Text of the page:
Europe beyond the Member States

Raül Romeva's picture
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Spaces to decide and to incite

Seen with Catalan glasses, the European construction is necessary but, as presently conceived, clearly insufficient. The European Union’s motto is “United in diversity”, a beautiful motto that, in general, universal terms, I share. However, when it is applied to the present European Union, I see it as incomplete, at a minimum. Taking the current Euro-reality into account, the motto “United in the diversity of the States” would be much more convenient. And this is, in my opinion, THE problem: the current States are, unfortunately, the main reason for European paralysis.

The vision we have of the European Union, from a country without its own State, such as Catalonia, is certainly very different from the vision from European capitals such as Madrid, London, Paris, Rome or Stockholm, to mention some of the big players, with a clear centralist will.

Luckily, there are real alternatives; alternatives that are at the same time social, economic, cultural, linguistic, national, historical, communicational, infrastructural, environmental, competence-related, etc… However, these alternatives are conditioned by two premises that are intrinsically linked: 1) Giving the European Union the legislative, budgetary, and political capacity that the current situation requires. A capacity ruled, on all these fronts, by a bicameral Parliament  –not like the system we have at present, where the European Parliament and the Council, i.e. the State Governments, share legislative competences– and with a European Executive, appointed by this Parliament; and 2) Decentralising the current Nation-States, most of them artificial, so that the European Union’s political-administrative management is decided by national realities –which do not have to coincide with the state’s.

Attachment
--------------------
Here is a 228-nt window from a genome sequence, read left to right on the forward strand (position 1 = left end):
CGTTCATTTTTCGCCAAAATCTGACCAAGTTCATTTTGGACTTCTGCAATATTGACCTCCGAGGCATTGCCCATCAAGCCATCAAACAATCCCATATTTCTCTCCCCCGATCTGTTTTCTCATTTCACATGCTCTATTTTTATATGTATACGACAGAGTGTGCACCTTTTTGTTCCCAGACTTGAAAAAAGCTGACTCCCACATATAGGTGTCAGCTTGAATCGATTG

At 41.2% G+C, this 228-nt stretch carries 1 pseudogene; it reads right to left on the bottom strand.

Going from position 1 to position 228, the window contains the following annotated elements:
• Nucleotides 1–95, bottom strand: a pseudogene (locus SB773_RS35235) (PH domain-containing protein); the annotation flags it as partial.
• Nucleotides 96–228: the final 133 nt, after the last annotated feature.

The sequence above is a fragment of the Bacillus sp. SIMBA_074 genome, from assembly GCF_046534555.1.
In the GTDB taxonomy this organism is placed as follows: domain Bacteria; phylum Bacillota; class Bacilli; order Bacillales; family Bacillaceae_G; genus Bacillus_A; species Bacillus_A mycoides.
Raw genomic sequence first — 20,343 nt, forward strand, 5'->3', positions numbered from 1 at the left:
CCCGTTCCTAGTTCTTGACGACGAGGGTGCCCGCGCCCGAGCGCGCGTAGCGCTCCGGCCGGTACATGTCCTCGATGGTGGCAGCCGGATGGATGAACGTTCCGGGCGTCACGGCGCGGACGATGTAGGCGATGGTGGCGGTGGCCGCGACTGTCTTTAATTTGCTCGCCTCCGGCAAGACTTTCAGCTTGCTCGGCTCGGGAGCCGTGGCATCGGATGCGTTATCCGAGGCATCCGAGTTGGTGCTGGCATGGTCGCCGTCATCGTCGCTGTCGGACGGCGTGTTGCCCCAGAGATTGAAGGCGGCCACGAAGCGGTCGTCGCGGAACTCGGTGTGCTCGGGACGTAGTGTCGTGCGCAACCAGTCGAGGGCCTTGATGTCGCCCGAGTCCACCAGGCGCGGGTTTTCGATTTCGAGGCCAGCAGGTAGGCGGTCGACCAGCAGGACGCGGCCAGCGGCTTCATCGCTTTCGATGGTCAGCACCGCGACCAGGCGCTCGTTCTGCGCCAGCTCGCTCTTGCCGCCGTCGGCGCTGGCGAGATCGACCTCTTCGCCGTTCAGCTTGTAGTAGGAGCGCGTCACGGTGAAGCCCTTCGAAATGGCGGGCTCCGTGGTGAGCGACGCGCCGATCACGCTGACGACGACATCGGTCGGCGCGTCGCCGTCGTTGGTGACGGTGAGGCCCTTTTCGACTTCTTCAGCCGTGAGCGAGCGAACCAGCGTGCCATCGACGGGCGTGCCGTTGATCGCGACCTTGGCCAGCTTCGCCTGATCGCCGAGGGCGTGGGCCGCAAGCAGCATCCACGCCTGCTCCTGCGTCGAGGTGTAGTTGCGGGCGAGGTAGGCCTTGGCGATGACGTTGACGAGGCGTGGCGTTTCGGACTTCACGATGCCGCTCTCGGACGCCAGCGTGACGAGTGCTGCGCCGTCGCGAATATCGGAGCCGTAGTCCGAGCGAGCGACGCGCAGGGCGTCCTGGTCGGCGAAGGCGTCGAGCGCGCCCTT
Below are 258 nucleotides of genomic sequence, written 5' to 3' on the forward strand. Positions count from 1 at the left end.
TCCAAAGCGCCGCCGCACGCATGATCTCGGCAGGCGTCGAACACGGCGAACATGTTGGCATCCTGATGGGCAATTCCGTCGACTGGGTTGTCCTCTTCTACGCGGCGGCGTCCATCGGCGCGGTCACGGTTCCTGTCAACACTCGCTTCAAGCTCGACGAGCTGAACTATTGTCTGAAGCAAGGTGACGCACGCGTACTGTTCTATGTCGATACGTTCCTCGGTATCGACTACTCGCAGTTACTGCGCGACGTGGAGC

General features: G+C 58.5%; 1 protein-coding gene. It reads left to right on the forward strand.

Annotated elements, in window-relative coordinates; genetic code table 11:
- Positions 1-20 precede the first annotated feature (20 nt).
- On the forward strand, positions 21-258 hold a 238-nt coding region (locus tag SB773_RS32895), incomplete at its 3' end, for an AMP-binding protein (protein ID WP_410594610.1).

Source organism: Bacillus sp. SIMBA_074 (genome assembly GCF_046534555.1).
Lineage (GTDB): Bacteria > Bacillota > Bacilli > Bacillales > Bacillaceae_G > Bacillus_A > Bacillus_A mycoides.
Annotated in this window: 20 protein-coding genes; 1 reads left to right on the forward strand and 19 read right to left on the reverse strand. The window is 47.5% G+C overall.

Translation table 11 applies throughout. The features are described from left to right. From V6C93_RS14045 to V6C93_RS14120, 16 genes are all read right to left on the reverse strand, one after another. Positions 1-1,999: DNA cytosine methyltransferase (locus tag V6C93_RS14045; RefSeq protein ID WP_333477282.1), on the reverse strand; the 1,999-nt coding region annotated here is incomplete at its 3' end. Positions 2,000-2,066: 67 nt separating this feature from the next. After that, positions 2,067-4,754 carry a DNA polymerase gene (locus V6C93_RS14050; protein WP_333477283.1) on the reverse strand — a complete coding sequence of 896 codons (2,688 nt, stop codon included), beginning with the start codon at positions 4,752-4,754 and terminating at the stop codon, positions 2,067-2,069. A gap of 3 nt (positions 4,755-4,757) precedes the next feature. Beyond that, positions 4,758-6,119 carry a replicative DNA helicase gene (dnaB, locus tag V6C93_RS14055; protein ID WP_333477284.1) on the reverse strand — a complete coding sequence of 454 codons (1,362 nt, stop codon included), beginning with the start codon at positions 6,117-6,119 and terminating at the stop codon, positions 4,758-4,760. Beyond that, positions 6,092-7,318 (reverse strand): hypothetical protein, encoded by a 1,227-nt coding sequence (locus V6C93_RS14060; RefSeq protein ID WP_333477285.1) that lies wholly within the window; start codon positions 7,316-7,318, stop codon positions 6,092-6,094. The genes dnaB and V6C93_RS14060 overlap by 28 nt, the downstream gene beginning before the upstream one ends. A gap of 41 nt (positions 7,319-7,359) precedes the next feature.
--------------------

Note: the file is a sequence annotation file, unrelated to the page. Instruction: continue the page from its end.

Three examples, among many others, perfectly illustrate this change of direction scenario: a) Contrary to the centralist vision the Spanish Government proves to have in relation to the High-Speed Rail network, for instance, much more rational criteria should be imposed, in territorial, socio-economic and environmental terms, which will push for alternatives, such as a very necessary Mediterranean rail corridor; b) Secondly, regarding the cultural and linguistic dimension, one reminder is necessary. A Europe that underestimates, when it does not despise, languages and cultures, simply because they are those of an entire State, becomes an unfriendly Europe and it generates a Euro-frustration that is not at all beneficial to the European project; and c) Finally, regarding the management of primary resources (agriculture and fishing), socio-economically speaking, but also in environmental terms, it seems much more rational to structure the management of these resources to realities that do not necessarily have to correspond to those determined by current states.

In other words, and to cite the example of Catalonia (or even better, of the Catalan-speaking countries), what some of us are demanding is an EU where we are able to decide and incite. Decide and incite with our own voice and without interferences, which are unnecessary and, often, contrary to socio-economic sense, not to mention common sense.

 

Raül Romeva i Rueda

Member of the European Parliament (ICV)

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The vision as described above is not only a Catalan one. Where I live, in Flanders (which is for those who don't know the northern, dutch speaking part of Belgium) we have the same concern. More ever, nationalist politicians of Vlaams Belang have stated the nearly exact vision on how the EU should evolve. The first step could be to evolve from nation states to decentralised states but better yet would it be that Europes diversity becomes a reality. Nations without state like the Catalan countries or Flanders would then be able to speak for themselves and eventually the unnatural centralised states would dissolve and be replace by true nations. The chance that this evolution will take place is very unlikely, because it would demand a complete change of the structure of the union by which a lot of politicians would lose to much of their power. However, this may not stop us nationalist politicians from working together. Better even: we should forget our differences, our different visions on society (left - right - conservative - progressive - etc) and unite to reach independent nations for our people in which their democratic rights will far better be defended.